Next release: December 14, 2023
Real Personal Consumption Expenditures by State and Real Personal Income by State and Metropolitan Area, 2022
Technical Notes on Regional Price Parities and Implicit Regional Price Deflators
Price indexes commonly measure price changes over time. The BEA PCE price index and the Bureau of Labor Statistics Consumer Price Index (CPI) are two examples. Spatial price indexes measure price level differences across regions for one period. An example of these types of indexes are purchasing power parities, which measure differences in price levels across countries for a given period and can be used to convert estimates of per capita gross domestic product into comparable levels in a common currency. The RPP that BEA has developed compares regions within the United States, without the need for currency conversion. An implicit regional price deflator (IRPD) can be derived by combining the RPPs and the U.S. PCE price index.
Regional price parities. The RPPs are calculated using price quotes for a wide array of items from the CPI covering apparel, education, food, housing, medical, recreation, transportation, and other goods and services.1 Data on housing rents are obtained separately from the Census American Community Survey (ACS). The expenditure weights for each category are constructed using BEA PCE and Census ACS housing rents expenditures.2
The CPI price levels and the ACS housing rents are combined with the expenditure weights using a multilateral aggregation method that expresses a region's price level relative to that of the United States.3
For example, if the RPP for area A is 120 and for area B is 90, then on average, price levels are 20 percent higher and 10 percent lower than the U.S. average for A and B, respectively. If the personal income for area A is $12,000 and for area B is $9,000, then RPP-adjusted incomes are $10,000 (or $12,000/1.20) and $10,000 (or $9,000/0.90), respectively. In other words, the purchasing power of the two incomes is equivalent when adjusted by their respective RPPs.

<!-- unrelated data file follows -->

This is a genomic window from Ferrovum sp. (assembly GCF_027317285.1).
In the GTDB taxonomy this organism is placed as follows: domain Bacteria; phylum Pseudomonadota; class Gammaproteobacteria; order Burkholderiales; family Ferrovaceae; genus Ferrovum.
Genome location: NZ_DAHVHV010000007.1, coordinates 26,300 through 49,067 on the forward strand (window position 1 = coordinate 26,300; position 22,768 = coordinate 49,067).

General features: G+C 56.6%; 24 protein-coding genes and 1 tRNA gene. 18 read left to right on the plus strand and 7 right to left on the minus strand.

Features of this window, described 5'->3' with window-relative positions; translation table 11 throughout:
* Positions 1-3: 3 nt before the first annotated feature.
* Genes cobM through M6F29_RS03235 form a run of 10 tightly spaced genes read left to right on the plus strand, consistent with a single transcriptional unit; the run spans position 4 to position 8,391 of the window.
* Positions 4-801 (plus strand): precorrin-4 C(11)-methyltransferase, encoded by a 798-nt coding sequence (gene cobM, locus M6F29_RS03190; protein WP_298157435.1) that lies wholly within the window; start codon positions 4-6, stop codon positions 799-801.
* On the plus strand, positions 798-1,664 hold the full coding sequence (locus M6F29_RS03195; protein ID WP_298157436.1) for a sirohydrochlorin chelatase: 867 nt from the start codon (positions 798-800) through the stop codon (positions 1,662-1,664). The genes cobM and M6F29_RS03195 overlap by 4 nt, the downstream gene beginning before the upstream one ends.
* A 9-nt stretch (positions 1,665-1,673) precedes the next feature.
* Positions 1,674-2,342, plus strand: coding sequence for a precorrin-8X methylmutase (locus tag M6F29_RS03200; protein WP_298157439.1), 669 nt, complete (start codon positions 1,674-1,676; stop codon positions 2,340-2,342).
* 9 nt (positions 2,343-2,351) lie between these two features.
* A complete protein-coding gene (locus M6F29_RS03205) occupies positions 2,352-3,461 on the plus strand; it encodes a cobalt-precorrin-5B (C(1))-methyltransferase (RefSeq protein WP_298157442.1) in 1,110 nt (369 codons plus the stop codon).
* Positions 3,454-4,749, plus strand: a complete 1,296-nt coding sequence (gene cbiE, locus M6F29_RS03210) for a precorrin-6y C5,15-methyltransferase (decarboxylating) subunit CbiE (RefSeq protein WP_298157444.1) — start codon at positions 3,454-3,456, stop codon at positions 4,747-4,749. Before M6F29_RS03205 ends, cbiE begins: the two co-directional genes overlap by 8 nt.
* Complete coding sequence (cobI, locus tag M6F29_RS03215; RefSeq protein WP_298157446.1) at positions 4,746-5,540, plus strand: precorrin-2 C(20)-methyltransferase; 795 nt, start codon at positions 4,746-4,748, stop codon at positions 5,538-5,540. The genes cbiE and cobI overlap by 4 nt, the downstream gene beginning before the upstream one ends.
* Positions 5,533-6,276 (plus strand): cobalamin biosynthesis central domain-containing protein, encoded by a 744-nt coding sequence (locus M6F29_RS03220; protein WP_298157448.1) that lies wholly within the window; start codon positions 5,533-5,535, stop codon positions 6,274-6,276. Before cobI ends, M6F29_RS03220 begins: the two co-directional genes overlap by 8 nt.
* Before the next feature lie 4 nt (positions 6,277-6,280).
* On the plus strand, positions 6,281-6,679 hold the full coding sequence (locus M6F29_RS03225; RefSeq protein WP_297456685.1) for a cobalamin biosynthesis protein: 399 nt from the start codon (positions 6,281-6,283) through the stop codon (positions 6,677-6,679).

Implicit regional price deflator. The IRPD is a regional price index derived as the product of two terms: the RPP and the U.S. PCE price index.
The IRPD will equal current-dollar PCE divided by real PCE in constant dollars. The growth rate or year-to-year change in the IRPDs is a measure of regional inflation.4
For complete information on the data sources and estimating methods, see "Regional Price Parities, Real Personal Consumption Expenditures, and Real Personal Income."
1. The BEA RPP statistics are based in part on restricted access CPI data from the Bureau of Labor Statistics (BLS). The BEA statistics presented herein are products of BEA and not BLS.
2. To estimate RPPs, annual average CPI price quotes and ACS housing rents are quality adjusted. The rents data are from the ACS Public Use Microdata Sample, and results incorporate BEA's new method for estimating housing services across the regional and national accounts. For more information, see the May 2021 issue of the Survey of Current Business.
3. The multilateral system that is used is the Geary additive method. Any region or combination of regions may be used as the base or reference region without loss of consistency.
4. The growth rate of the IRPDs will not necessarily equal the region or metropolitan area price deflators published by BLS. This is because the CPI deflators are calculated directly, while the IRPDs are indirect estimates based on CPI and ACS price levels and PCE expenditure weights.